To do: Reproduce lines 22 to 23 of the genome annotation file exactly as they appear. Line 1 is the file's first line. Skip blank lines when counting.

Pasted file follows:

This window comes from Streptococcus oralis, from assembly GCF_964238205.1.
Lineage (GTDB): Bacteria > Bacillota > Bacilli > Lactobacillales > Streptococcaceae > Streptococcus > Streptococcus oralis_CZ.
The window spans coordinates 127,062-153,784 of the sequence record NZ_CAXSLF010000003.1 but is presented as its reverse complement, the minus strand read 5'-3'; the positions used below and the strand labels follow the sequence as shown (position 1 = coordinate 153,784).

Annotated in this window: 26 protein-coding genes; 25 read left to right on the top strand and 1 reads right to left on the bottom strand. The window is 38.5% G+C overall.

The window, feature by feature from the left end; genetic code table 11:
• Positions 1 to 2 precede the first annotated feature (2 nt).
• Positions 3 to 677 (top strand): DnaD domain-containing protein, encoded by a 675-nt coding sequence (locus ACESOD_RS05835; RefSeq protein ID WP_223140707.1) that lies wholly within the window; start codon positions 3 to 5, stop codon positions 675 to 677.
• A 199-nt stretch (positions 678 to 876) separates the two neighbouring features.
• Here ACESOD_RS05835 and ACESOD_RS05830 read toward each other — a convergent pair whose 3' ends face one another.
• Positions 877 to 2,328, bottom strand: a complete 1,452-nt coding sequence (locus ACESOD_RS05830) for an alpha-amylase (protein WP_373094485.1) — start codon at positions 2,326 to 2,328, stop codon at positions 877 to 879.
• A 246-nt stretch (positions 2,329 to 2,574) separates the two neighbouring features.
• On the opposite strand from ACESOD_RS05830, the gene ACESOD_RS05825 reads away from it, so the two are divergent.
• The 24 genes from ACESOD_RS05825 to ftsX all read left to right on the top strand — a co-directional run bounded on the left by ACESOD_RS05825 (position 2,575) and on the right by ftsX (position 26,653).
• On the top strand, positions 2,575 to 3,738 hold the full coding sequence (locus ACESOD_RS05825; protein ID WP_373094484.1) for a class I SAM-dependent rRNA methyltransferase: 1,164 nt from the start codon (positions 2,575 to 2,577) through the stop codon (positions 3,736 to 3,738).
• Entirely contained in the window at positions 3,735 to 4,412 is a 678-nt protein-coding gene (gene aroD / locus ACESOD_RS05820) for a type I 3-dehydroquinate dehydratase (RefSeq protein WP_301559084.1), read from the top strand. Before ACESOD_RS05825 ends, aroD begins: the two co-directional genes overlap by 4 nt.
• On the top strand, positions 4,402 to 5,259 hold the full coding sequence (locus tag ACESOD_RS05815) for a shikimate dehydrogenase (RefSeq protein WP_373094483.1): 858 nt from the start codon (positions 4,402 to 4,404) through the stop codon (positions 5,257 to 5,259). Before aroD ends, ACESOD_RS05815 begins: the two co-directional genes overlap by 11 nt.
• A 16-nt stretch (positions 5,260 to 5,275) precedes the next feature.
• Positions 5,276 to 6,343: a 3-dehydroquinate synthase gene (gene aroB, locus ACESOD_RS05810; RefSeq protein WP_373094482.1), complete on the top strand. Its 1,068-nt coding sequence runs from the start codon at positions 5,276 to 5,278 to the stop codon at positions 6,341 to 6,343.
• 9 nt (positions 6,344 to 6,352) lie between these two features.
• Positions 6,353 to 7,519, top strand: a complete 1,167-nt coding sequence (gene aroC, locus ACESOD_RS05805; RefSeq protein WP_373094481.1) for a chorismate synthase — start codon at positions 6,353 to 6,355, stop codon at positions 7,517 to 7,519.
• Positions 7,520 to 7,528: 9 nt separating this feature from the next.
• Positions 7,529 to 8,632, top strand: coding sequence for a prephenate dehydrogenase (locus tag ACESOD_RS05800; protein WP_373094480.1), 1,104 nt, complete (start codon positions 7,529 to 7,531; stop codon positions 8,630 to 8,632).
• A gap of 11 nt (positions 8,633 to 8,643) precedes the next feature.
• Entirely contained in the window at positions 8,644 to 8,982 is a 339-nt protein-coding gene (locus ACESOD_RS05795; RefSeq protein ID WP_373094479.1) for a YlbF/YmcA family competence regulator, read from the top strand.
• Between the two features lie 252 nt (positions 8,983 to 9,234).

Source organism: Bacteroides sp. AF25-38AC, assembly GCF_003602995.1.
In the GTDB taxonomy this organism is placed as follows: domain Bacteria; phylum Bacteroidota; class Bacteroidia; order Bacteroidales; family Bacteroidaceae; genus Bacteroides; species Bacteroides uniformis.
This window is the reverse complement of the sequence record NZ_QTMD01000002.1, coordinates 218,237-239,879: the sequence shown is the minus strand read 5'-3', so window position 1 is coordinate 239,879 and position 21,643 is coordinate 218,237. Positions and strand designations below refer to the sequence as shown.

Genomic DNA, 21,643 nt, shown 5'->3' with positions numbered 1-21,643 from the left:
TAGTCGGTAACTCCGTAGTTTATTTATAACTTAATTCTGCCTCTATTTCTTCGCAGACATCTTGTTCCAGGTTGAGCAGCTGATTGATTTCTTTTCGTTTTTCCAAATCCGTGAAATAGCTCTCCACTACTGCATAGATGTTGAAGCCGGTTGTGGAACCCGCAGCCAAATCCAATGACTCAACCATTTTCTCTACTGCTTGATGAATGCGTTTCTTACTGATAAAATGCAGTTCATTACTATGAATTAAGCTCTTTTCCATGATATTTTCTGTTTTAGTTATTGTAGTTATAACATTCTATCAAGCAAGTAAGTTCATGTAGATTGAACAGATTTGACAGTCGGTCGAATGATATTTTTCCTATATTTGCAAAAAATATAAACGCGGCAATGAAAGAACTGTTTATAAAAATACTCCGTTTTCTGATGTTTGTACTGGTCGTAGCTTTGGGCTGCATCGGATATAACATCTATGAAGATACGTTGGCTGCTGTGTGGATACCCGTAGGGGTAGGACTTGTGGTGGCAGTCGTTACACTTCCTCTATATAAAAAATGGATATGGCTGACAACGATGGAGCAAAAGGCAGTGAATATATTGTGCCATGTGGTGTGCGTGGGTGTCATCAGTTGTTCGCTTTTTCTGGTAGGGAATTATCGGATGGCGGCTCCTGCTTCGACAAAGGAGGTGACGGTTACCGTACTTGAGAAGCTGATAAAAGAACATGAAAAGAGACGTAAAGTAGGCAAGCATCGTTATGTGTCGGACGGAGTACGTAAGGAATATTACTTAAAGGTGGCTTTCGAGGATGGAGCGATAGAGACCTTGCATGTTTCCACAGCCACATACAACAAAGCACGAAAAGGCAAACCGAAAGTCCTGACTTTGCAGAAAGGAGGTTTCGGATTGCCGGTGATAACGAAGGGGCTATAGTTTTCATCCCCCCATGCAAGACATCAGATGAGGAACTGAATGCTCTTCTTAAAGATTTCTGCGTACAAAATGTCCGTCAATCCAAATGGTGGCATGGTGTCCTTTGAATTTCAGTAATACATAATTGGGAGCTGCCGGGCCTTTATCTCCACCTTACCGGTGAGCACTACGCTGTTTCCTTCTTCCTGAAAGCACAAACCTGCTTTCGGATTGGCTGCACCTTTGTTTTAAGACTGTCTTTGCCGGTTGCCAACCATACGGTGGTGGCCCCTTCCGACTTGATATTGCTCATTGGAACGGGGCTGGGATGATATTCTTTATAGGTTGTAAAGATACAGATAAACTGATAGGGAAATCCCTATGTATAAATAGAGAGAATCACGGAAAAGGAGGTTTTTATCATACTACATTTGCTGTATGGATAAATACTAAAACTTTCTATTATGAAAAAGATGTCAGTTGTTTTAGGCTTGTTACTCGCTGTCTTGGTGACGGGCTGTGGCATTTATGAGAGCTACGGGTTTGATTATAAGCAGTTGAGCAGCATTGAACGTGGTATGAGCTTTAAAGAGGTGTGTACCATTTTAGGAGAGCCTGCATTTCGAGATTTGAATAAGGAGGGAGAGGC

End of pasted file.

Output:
• Positions 7,529 to 8,632, top strand: coding sequence for a prephenate dehydrogenase (locus tag ACESOD_RS05800; protein WP_373094480.1), 1,104 nt, complete (start codon positions 7,529 to 7,531; stop codon positions 8,630 to 8,632).
• A gap of 11 nt (positions 8,633 to 8,643) precedes the next feature.